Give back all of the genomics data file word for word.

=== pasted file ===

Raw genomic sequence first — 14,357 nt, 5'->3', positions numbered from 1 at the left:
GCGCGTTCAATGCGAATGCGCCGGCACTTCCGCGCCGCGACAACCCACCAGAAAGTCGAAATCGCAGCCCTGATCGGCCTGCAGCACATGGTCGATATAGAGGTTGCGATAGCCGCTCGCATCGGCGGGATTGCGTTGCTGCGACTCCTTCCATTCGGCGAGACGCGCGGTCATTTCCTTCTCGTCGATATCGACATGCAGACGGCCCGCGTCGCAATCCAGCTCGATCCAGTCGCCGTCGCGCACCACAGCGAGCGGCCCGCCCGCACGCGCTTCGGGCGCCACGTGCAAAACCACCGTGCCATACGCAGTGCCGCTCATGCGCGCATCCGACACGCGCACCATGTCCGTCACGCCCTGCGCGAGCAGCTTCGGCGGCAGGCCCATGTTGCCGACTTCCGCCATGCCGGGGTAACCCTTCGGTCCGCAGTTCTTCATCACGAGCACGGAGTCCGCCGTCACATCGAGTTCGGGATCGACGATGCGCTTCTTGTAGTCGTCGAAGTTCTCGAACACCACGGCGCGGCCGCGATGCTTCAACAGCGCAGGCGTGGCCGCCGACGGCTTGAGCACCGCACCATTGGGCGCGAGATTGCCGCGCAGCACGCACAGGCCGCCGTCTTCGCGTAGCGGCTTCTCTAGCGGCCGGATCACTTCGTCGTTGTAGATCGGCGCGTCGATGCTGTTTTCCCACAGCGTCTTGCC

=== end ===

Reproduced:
Raw genomic sequence first — 14,357 nt, 5'->3', positions numbered from 1 at the left:
GCGCGTTCAATGCGAATGCGCCGGCACTTCCGCGCCGCGACAACCCACCAGAAAGTCGAAATCGCAGCCCTGATCGGCCTGCAGCACATGGTCGATATAGAGGTTGCGATAGCCGCTCGCATCGGCGGGATTGCGTTGCTGCGACTCCTTCCATTCGGCGAGACGCGCGGTCATTTCCTTCTCGTCGATATCGACATGCAGACGGCCCGCGTCGCAATCCAGCTCGATCCAGTCGCCGTCGCGCACCACAGCGAGCGGCCCGCCCGCACGCGCTTCGGGCGCCACGTGCAAAACCACCGTGCCATACGCAGTGCCGCTCATGCGCGCATCCGACACGCGCACCATGTCCGTCACGCCCTGCGCGAGCAGCTTCGGCGGCAGGCCCATGTTGCCGACTTCCGCCATGCCGGGGTAACCCTTCGGTCCGCAGTTCTTCATCACGAGCACGGAGTCCGCCGTCACATCGAGTTCGGGATCGACGATGCGCTTCTTGTAGTCGTCGAAGTTCTCGAACACCACGGCGCGGCCGCGATGCTTCAACAGCGCAGGCGTGGCCGCCGACGGCTTGAGCACCGCACCATTGGGCGCGAGATTGCCGCGCAGCACGCACAGGCCGCCGTCTTCGCGTAGCGGCTTCTCTAGCGGCCGGATCACTTCGTCGTTGTAGATCGGCGCGTCGATGCTGTTTTCCCACAGCGTCTTGCC